Deere Earnings Hit by Tax Law; Rising Guidance Is Strong
Deere & Co. (NYSE: DE) reported first-quarter fiscal 2018 results before markets opened Friday. The farm and heavy equipment maker posted a net loss of $535.1 million, or a diluted earnings per share loss of $1.66, on revenues of $6.9 billion. In the same period a year ago, the company reported earnings per share (EPS) of $0.62 on revenues of $5.63 billion. First-quarter results also compare to consensus estimates for EPS of $1.20 and $6.42 billion in revenues.
Adjusted to account for changes in U.S. tax law, first-quarter EPS would have been $1.31 on net income of $430 million.
Year over year, quarterly net sales in the worldwide equipment operations group rose 27%. Operating profit rose from $255 million in the year-ago quarter to $415 million, including a $92 million loss related to Deere’s acquisition of Wirtgen.
For fiscal year 2018, Deere raised its estimate for equipment sales growth from 22% to 29%, including a 3% benefit from currency exchange effects. For the second quarter, sales are expected to rise by 30% to 40% year over year, including a 4% currency exchange benefit. Deere’s estimate of net sales growth for the year rose from a prior forecast of 19% to 25% and net income is pegged at $2.1 billion, a decline of $500 million due to the effects of the new tax law. Excluding the tax effects, adjusted net income is expected to be around $2.85 billion.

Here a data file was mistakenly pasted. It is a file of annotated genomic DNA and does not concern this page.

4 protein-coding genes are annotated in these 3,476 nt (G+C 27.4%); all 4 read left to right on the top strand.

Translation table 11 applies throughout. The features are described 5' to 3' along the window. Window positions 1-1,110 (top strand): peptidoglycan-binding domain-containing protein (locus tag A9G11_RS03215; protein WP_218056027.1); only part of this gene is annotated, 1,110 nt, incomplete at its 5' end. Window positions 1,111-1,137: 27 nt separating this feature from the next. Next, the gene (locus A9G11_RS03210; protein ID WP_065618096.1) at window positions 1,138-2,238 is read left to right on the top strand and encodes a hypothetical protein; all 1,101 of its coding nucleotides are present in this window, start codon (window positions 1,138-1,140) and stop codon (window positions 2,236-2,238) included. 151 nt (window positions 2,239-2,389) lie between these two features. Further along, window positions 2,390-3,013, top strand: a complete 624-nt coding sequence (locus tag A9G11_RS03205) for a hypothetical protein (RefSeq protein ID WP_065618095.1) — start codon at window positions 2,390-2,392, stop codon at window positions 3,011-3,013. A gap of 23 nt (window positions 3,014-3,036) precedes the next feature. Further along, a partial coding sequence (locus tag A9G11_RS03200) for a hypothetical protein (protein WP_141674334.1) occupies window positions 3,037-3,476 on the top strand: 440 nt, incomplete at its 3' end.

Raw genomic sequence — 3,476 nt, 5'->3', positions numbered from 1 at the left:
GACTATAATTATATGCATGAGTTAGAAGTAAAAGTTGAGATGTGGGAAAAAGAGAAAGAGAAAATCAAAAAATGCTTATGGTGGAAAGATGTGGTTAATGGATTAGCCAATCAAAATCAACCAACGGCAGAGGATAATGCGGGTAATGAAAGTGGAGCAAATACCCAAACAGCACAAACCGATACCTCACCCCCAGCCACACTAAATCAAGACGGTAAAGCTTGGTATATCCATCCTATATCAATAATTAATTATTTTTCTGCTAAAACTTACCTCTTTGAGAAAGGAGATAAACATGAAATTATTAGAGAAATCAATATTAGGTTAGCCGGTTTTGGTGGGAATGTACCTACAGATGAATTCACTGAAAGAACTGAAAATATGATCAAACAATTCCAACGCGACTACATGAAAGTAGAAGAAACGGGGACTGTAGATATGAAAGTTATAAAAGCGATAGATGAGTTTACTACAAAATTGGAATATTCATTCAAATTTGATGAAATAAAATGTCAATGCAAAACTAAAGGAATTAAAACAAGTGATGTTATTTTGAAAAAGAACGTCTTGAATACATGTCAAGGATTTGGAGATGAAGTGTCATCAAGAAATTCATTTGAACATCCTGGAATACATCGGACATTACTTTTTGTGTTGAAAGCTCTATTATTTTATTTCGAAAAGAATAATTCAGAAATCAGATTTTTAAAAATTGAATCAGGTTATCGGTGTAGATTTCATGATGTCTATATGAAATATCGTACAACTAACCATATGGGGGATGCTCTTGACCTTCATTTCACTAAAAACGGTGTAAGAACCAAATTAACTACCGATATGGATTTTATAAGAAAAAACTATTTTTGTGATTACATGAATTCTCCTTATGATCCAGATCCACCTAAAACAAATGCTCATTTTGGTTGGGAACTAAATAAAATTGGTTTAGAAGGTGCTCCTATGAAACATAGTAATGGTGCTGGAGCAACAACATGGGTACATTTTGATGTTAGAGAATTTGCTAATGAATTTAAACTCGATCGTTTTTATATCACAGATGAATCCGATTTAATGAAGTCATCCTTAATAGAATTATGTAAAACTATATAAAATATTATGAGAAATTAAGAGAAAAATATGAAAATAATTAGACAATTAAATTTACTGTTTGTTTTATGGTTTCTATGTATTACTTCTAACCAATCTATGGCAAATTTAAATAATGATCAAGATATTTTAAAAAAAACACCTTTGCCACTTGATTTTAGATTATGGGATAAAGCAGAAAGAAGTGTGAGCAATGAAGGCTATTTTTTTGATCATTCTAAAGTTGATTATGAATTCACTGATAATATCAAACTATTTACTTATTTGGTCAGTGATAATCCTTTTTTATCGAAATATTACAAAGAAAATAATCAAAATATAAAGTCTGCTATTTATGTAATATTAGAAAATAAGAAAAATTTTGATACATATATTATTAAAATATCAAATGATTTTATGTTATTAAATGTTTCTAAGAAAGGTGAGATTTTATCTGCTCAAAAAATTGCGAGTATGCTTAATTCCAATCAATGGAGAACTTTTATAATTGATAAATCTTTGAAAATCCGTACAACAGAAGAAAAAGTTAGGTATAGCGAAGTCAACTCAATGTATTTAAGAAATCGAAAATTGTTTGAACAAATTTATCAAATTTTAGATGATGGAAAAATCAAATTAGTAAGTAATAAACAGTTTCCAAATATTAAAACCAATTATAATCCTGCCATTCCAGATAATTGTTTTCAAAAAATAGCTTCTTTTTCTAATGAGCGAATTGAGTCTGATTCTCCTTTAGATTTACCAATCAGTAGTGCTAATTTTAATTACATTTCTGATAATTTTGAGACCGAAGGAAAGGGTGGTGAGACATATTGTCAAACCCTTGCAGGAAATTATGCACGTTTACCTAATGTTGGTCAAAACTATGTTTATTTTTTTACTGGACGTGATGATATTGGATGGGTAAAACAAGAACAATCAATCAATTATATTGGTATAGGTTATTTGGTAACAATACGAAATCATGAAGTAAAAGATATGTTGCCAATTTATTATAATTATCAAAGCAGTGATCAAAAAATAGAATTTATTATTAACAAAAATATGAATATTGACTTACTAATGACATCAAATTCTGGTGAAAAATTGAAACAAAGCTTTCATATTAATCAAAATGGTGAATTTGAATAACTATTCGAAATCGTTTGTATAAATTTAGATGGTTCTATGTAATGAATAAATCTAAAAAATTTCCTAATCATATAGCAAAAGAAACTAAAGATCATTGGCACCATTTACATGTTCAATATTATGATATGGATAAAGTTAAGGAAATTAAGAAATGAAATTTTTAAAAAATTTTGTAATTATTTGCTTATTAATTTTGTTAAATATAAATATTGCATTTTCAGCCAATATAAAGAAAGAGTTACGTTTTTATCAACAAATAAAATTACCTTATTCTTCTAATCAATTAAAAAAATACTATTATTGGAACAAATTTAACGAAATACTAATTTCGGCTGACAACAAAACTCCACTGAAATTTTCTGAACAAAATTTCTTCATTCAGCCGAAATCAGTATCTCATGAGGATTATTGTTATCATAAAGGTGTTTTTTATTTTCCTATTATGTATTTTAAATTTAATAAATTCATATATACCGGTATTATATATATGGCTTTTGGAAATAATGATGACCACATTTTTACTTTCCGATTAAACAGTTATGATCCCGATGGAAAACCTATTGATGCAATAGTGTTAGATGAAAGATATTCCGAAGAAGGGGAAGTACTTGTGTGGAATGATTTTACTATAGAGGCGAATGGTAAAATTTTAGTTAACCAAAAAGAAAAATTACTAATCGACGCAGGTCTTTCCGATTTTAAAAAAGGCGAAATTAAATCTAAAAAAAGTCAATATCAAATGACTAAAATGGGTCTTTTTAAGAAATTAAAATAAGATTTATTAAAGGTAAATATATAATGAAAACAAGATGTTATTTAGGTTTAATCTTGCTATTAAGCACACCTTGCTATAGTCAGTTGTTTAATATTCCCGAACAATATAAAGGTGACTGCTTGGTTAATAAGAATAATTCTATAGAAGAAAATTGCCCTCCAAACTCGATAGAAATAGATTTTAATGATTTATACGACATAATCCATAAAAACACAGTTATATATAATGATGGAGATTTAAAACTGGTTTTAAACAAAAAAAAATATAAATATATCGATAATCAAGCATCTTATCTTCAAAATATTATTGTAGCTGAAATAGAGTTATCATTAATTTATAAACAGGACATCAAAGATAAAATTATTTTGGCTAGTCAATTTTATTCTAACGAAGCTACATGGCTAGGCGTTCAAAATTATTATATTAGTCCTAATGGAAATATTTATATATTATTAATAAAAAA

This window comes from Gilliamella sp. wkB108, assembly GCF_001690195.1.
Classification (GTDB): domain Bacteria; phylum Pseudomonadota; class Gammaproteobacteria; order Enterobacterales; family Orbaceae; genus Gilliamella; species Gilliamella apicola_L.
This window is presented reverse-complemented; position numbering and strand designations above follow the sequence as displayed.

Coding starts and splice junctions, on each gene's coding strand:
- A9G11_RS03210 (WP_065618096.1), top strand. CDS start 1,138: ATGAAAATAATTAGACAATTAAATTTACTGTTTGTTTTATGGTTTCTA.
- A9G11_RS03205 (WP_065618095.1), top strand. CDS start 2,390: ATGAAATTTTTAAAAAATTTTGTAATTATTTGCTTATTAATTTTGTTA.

Analysts have forecast fiscal second-quarter revenues at $9.02 billion and EPS at $2.91. For the full fiscal year, sales are expected to total $31.59 billion and EPS is pegged at $8.40.
CEO Samuel R. Allen said:
Deere has continued to experience strong increases in demand for its products as conditions in key markets show further improvement. Sales gains for the quarter, however, were moderated by bottlenecks in the supply chain and logistical delays in shipping products to our dealers. … Although net income for the quarter and full year are being affected by the upfront costs of U.S. tax reform legislation, we believe the changes will reduce the company’s overall tax rate and be beneficial in the future. At the same time, Deere is in good position to capitalize on the strengthening conditions we see in the world’s agricultural and construction equipment markets.
Shares of Deere traded up about 0.7% at $167.99 in the premarket Friday, in a 52-week range of $106.72 to $171.96. The consensus 12-month price target was $172.50 before the report, and the high target was $213.00.